With no immediate intentions other than eating our lunch, my bf and I went to Prospect Park yesterday afternoon. The weather was amazing — sunny but not too hot, perfectly comfortable in the shade — it was like the storm of Saturday hadn’t happened.
After polishing off some rigatoni (with heirloom tomatoes, goat gouda, basil, chives, and fresh chili pepper, yum!) we sat for a bit. We noticed an unusual amount of little children in the park, as if the rain had sprouted them like mushrooms out of the ground. We watched as dogs pranced by, commenting on their coats and gaits, and guessing their breeds, one of our favorite past times.
Then we got up and went over to dog beach for some more canine commentary. Despite recent reports of contamination by rat excrement (more here and here), the little section of the pond that’s cordoned off for doggy frolicking was jam packed with puppies.
[Image: Lane Johnson, AM New York]
Aside from the pups, some rose hips poking out from behind a fence caught our attention. Knowing exactly what they were by their leaves, thorns, and telltale fuzzy tops, we picked a bunch.
[The rosehips we picked]
This little discovery-in-plain-sight sparked my newfound fire for finding wild edibles. So we headed into “the woods.” Right on cue, as we passed to the right of the pond, we saw a cute little rat feasting on some hawthorne or some other apple-like fruit. Another passerby labeled him “local fauna.”
We took a trail we usually don’t go down, towards the Center Drive and Nethermead. We walked along the drive, to the southwest, eyes peeled to the ground. Burdock, pokeweed (poisonous at this time of year), jewelweed, and goldenrod — we identified them and walked on by. Along the drive is a bridle path, and we ended up walking in it (paying heed to horsey landmines). Then we spotted a seemingly less traveled mulch- and leaf-covered path. As close as we were to the road (which generally isn’t open to car traffic), I felt strangely transported. It was so serene, apart from the rustling of leaves by robins, squirrels, and a couple of speedy chipmunks.
To the right of this path ran a chainlink fence which I didn’t think much of until we came across this sign (on the other side of the fence):
[Image: Noelle D’Arrigo, Brooklyn Paper]
I thought I remembered hearing about a cemetery in the park where Montgomery Clift was buried. For some odd reason, I forgot about this fascinating info. The Quaker Friends Cemetery isn’t open to the public, except on rare special occasions or on volunteer clean-up days. But I just love knowing it’s there, the little bit of it we could see from the trail. (Learn more about the cemetery.)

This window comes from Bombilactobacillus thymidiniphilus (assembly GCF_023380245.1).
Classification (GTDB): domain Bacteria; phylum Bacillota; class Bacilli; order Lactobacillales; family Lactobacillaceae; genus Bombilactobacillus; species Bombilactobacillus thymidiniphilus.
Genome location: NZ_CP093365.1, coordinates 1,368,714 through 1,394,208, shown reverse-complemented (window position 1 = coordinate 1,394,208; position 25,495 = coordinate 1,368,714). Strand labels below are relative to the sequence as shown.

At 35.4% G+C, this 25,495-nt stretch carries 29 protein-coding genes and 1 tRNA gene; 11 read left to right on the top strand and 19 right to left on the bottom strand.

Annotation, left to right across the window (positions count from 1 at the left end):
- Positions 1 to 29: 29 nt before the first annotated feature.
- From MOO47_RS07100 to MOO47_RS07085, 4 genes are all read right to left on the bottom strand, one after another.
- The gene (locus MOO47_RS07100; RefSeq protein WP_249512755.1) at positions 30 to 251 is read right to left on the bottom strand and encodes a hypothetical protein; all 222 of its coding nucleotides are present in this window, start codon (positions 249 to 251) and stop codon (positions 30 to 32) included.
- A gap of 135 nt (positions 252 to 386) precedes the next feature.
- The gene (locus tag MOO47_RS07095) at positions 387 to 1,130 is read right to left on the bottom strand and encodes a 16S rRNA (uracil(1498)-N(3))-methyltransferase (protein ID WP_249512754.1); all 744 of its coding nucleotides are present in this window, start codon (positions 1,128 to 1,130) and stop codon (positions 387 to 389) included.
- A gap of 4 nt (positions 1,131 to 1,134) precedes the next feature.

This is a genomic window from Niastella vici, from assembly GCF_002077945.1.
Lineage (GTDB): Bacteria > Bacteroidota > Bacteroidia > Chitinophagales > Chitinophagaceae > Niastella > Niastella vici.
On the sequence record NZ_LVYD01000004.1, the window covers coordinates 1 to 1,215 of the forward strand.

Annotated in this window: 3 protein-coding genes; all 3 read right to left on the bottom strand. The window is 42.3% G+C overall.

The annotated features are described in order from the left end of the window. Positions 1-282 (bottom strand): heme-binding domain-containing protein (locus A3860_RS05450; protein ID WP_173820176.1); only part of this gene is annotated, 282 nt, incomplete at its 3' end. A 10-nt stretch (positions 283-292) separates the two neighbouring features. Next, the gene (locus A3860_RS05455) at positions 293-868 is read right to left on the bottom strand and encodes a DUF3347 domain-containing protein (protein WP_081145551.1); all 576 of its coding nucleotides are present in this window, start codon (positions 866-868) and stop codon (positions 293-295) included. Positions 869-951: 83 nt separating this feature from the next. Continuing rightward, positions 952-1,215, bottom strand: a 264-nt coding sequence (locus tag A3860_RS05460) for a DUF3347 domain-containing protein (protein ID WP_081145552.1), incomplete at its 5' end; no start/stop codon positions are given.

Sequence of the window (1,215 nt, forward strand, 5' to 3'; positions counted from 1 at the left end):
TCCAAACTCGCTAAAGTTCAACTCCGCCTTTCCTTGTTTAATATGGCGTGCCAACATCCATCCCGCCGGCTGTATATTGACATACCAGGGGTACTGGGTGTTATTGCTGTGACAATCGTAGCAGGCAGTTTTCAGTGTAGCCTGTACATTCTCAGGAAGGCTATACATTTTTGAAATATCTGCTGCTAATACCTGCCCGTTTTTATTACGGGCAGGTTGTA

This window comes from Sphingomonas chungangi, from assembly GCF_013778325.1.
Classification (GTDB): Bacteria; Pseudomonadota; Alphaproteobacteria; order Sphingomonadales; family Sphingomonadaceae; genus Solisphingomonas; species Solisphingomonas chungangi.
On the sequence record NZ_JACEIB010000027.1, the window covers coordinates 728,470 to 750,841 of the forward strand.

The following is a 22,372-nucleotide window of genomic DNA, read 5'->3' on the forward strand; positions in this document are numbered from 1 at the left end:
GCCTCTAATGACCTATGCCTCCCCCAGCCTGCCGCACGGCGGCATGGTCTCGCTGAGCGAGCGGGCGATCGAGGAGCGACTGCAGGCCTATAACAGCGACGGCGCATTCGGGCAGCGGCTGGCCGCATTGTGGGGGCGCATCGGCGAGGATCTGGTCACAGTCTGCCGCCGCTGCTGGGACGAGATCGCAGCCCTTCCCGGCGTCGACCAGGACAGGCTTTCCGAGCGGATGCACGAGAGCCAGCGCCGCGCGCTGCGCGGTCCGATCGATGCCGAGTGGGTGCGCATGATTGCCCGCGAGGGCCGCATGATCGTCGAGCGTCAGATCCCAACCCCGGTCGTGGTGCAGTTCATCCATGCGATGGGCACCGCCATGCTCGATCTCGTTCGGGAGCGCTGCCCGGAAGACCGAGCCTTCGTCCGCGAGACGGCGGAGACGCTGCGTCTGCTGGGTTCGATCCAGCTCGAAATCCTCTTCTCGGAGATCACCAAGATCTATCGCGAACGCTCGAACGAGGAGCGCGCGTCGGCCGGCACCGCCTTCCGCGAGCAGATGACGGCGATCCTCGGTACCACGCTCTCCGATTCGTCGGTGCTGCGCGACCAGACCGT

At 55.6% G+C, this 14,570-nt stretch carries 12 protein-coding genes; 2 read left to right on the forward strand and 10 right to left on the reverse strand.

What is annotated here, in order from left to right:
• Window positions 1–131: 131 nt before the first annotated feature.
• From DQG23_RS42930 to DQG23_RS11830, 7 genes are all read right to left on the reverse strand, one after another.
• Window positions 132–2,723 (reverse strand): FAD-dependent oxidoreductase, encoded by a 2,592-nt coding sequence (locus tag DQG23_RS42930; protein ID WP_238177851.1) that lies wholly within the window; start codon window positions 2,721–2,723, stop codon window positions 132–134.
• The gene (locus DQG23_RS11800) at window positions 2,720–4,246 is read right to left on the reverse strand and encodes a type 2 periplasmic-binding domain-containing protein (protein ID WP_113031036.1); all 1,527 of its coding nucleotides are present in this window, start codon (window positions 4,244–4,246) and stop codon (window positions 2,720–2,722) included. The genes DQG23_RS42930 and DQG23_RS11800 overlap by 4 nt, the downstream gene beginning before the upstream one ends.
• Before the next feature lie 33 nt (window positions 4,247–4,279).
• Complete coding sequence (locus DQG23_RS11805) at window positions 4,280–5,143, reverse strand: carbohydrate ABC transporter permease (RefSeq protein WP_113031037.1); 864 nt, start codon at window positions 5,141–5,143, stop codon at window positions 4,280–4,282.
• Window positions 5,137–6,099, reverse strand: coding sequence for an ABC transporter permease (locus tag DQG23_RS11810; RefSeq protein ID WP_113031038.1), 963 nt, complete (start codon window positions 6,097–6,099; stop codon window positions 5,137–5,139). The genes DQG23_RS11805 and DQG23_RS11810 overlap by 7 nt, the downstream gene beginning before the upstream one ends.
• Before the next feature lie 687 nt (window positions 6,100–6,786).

We continued up the trail, now heading north-northwest. Caught another view of the cemetery (though not as revealing as the one above) and continued on.
At the bottom of the trail we collected spicebush berries, more to add to last week’s collection which have been drying on the countertop (I just put the dried ones in the fridge).
[Fresh vs week-old picked spicebush berries]
Under the spicebush we saw what at first we thought were potatoes, then pears. After further inspection we realized they were some kind of nut. We looked up and realized that high up in the trees there were many more (Please don’t fall on my head!). After an inquiry to my go-to foraging expert, Leda Meredith, I learned these were probably horse chestnuts, and therefore not edible.
[Most likely poisonous horse chestnuts]
At this point we were by the baseball fields, behind a big pile of mulch. We walked back to more familiar territory and found some more tree nuts, this time (potentially) edible ones, black walnut.
[Hopefully black walnut… gotta crack it open to find out]
I’ve lived here for over 5 years and have been to this park countless times, yet there are still new things to discover. (I’m sure the woman who writes A Year in the Park would whole-heartedly agree.) I just have to remember to take a step off the usual path to find them.